Dry deposition flux and aerosol size distribution measurements were made concurrently aboard the RV Lake Guardian 19 km east of the Chicago shoreline during summer 1994 to assess atmospheric inputs of minor and trace elements to southern Lake Michigan. Size-segregated aerosol measurements were made over consecutive 12-h periods with Micro-Orifice and Noll Rotary impactors (MOI and NRI), and depositing-particulate collections to aerodynamically smooth airfoils were made over periods of 3-4 days. The combination of the MOI and NRI provided size-segregated particulate samples in 12 discrete intervals between 0.059 and, nominally, 100 μm. The samples were analyzed for As, Ca, Mg, Se, Sb, V, and Zn by instrumental neutron activation analysis and for S by X-ray fluorescence. Aerosol and deposition data for individual elemental constituents were fit with a chemical mass balance deposition (CMBD) model in which a set of particle-size-specific deposition velocities (V(d)), best reconciling the deposition data, were determined by iterative (constrained) solution of a series of six linear equations using the Levenberg-Marquardt method. Under stable conditions and mean wind speed of 4.0 m s-1, minimum V(d) values for particles with physical diameters between 0.09 and 0.53 μm averaged 0.006 ± 0.005 cm s-1, wherein uncertainties were determined by Monte Carlo analysis. This agrees favorably with values determined by microscopy for which uncertainties were much larger and with those predicted by the Williams model for the same period. The results suggest that physically significant V(d) values are obtainable from a constrained CMBD model.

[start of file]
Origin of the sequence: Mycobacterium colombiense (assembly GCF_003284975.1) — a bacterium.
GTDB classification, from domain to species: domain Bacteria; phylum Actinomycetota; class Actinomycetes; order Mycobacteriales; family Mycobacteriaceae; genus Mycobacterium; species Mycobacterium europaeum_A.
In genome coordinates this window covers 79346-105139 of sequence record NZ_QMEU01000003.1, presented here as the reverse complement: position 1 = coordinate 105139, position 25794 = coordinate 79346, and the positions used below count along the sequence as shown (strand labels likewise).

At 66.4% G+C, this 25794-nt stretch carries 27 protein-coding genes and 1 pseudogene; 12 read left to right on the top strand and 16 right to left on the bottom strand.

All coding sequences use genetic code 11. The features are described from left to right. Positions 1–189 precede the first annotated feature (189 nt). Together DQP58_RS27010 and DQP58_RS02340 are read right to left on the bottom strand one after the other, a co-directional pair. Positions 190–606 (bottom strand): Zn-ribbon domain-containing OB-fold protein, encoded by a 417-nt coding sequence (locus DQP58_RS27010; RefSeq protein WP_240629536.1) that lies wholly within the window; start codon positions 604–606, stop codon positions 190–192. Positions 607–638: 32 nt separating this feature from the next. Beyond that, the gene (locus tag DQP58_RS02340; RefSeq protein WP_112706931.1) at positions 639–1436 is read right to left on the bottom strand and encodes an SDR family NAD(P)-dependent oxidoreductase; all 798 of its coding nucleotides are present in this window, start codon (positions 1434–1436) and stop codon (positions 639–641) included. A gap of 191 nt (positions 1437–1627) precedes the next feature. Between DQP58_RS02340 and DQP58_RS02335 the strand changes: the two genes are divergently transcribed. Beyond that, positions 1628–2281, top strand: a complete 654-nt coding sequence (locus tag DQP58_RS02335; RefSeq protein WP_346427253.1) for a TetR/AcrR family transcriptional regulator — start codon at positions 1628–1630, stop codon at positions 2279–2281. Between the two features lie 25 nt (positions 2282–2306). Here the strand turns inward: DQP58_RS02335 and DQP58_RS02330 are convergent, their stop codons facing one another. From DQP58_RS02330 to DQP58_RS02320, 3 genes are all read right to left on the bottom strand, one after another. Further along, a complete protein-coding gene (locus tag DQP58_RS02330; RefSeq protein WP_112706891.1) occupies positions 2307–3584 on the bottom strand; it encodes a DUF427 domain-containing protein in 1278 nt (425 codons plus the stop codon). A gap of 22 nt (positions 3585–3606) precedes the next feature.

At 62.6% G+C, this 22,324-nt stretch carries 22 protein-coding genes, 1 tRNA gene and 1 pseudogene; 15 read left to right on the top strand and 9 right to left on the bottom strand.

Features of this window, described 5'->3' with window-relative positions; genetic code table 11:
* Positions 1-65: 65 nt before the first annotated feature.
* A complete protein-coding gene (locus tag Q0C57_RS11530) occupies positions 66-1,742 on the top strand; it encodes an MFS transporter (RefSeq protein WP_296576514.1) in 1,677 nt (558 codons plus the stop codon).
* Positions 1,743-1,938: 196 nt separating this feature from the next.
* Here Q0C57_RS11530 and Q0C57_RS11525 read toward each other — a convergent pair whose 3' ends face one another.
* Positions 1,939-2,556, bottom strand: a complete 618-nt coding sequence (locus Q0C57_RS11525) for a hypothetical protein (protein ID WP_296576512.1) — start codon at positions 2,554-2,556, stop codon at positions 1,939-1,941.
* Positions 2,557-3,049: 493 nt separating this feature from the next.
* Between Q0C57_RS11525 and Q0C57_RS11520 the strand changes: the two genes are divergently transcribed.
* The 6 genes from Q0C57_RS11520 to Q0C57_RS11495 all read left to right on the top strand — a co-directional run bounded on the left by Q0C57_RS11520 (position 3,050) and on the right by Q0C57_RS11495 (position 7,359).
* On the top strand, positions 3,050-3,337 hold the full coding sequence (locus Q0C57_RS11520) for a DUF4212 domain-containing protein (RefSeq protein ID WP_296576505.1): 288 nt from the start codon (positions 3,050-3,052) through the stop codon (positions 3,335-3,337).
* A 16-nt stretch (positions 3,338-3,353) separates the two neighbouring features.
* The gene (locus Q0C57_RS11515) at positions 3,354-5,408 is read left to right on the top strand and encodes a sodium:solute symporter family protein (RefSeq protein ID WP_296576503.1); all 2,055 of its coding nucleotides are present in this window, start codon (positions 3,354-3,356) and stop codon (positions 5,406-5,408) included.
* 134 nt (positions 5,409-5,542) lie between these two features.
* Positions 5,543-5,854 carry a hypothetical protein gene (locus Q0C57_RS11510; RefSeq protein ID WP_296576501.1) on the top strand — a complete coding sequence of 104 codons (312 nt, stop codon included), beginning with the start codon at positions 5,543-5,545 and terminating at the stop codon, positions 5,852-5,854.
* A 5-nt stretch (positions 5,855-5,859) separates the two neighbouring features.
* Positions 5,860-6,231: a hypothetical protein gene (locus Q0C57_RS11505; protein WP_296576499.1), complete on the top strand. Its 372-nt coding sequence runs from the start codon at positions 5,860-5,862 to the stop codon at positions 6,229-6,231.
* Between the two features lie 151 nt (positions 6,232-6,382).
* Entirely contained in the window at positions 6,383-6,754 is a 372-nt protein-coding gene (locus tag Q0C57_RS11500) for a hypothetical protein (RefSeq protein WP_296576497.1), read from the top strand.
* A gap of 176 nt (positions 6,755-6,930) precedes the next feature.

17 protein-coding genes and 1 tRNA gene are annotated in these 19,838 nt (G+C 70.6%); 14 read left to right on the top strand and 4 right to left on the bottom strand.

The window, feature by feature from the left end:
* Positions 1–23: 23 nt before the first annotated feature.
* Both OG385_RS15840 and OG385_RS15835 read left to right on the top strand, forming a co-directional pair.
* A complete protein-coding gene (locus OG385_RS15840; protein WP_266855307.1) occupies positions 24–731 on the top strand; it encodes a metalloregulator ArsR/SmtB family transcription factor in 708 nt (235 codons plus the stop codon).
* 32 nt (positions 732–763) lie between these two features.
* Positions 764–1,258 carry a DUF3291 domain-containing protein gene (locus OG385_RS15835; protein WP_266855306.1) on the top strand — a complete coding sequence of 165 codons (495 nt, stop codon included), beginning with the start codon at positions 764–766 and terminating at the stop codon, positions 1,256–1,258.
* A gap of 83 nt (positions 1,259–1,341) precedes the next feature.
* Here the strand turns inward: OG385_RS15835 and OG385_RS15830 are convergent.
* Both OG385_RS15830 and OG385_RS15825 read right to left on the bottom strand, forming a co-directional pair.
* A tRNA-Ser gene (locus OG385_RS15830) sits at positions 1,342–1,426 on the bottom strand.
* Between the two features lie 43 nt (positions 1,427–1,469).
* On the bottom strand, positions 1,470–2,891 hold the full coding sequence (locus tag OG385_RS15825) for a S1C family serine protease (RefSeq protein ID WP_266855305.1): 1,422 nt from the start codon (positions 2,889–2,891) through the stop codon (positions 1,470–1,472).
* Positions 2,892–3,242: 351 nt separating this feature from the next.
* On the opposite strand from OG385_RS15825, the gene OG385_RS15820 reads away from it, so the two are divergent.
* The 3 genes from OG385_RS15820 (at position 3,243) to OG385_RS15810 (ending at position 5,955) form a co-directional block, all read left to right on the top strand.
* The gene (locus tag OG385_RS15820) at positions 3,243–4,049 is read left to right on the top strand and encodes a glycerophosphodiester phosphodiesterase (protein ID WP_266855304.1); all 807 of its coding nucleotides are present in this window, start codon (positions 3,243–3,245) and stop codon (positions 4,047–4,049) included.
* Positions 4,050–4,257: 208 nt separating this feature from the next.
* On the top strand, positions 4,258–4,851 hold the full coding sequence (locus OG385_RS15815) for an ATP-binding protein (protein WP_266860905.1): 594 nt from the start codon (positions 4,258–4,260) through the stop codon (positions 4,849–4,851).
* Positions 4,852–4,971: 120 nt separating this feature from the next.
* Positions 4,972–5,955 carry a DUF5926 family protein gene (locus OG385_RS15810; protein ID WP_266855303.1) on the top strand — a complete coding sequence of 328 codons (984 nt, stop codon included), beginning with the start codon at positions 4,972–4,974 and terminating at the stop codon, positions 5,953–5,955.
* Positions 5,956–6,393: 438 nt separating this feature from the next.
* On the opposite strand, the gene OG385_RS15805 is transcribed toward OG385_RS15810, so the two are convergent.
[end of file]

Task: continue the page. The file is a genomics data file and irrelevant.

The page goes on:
ASJC Scopus subject areas
- Environmental Chemistry